Last summer, I picked up the book "Bully: A True Story of High School Revenge" by Jim Schutze from my local library. I don't know why I checked it out: I never read true crime books. Regardless, I plowed through the thing in a matter of days - partly because the book was absolutely riveting and partly because the story was so unpleasant, I could hardly wait to get beyond it. "Bully" explored the killing of an abusive Florida teen by his friends. As gruesome as the story was, Schutze's writing went a long way toward explaining how something of this nature could happen. The book has now been adapted for the big screen by probably the only person who could have done so: Larry Clark, whose film Kids was a groundbreaking and controversial look at disaffected youth. (He also made another picture I admired called Another Day in Paradise that dealt with similar themes.)
If you plan to see the film version of Bully, one thing needs to be made clear: this is a true story about an event so horrifying it was almost unreal. The movie pulls no punches in portraying the facts. Some audience members are destined to leave in disgust at the sex, drug use, and violence portrayed. It's that shocking. But having read the book, I can attest that Clark's vision is authentic. Rather than issuing a pious condemnation of the murder, the director has crafted a powerful morality tale that puts you in the characters' frame of mind in order to better understand the mechanics behind such a heinous act.
The last straw seems to be yet another beating of Marty. Lisa, a slightly frumpy girl who is almost obsessed with her boyfriend, comforts him on the beach. She says the only way to stop Bobby would be to kill him. Marty agrees, as do the rest of their friends. From the second the idea of killing Bobby is introduced, the characters get excited about having him out of their lives; the casualness of their desire to kill him is chilling. For them, it is simply a way to deal with the problem.
Needing a weapon, they track down a slightly older kid nicknamed "The Hitman" (Leo Fitzpatrick). He claims to be a contract killer and the other kids are so stupid, they never question the fact that he lives at home and is terrified of waking his dad. He provides some advice on how to kill Bobby and get away with it. Lending a hand are Lisa's cousin Derek Dzvirko (Daniel Franzese), a mentally slow kid who blurs his mind playing "Mortal Kombat" at the local arcade, Heather Swaller (Kelli Garner), and Donny Semenec (Michael Pitt). Heather and Donny are basically coming along for the ride; they accept the invitation to help in the killing as simply as some kids accept an invitation to the Friday night football game.
Bobby Kent is then led out to the swamp where he is stabbed and beaten repeatedly. He pleads for help, but his dying body is thrown into the water. Although Clark doesn't linger on the murder any more than is necessary, he conveys the horror of the event in a way that won't easily leave your consciousness.
One of the best scenes in Bully comes when the Hitman is meeting with Bobby and Lisa's crew to explain how the murder should go down. As the Hitman speaks, Clark's camera keeps going in a circle, repeatedly showing the face of each teenager as they absorb what is being said. Some of them look excited at the thought of getting rid of Bobby; others look dazed, as though they don't fully comprehend the severity of the conversation. This is a key element to the movie. These kids are not smart. They live in a world filled with casual drug use and promiscuous sex. They aspire to nothing more than continued indulgence. They do not have the mental capabilities to do much else. It is the emptiness of their own lives that allows them to place such little value on Bobby's life. The parents are only peripherally involved; they don't give much of a rip about anything either and are therefore poor role models. After Bobby is killed, the group members immediately start bragging about what they have done. Their own callous stupidty does them in.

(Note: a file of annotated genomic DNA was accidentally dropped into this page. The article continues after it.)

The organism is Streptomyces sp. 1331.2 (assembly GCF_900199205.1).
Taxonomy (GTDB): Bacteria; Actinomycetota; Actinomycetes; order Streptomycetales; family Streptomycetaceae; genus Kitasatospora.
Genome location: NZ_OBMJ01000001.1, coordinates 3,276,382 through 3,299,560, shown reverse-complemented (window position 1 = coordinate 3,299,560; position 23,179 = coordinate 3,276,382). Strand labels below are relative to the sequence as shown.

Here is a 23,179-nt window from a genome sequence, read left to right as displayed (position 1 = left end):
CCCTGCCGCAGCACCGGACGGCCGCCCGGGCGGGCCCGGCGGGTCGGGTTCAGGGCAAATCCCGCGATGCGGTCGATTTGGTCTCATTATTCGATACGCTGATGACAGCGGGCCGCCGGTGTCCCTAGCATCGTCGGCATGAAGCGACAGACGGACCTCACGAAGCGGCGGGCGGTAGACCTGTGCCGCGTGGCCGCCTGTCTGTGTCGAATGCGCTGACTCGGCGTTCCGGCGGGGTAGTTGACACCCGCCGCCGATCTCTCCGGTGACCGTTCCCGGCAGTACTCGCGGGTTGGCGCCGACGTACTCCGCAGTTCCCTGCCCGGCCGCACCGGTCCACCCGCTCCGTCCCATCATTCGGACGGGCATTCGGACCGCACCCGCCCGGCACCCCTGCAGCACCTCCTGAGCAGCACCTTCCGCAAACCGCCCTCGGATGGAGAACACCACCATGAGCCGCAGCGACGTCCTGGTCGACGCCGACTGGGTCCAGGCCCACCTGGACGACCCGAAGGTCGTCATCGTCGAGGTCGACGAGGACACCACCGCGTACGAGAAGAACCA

As he did with Kids, Clark gives Bully a documentary feel. Shocking though it may be, this approach is absolutely necessary. The movie wears you down with the sex and drugs in order to create a portrait of how these teenagers lived. You're only watching a two-hour movie; this was their way of life. By getting down in the dirt, the film achieves an understanding - not a condonement, not an approval - of how these lost children could so simply choose murder as a solution. The performances are bold in the way they meet Clark's approach at its own level. Franzese is particularly good as the kid who doesn't get, then suddenly does when it is too late.
Bully is not a pleasant film, not an entertaining film. It is, however, an important film. It suggests that there is a deep moral abyss into which many of our nation's adolescents are falling. The movie itself is intensely moral in its stance against what these kids did. By portraying their lives with hellish accuracy, there is no room for glamorization. I found a quote online from the movie's screenwriter Zachary Long, which sums up Bully: "It is not until we face our harsh reality that we can begin to do something about it. This movie is not just for kids; most importantly, it's for parents." The film is harrowing and unforgettable, an eye-opener that may provide a much-needed wake-up call to parents of disaffected kids.
( out of four)
Bully is unrated but contains graphic teenage sex, nudity, drug use, and violence/gore. It is appropriate for adults only. The running time is 1 hour and 53 minutes.
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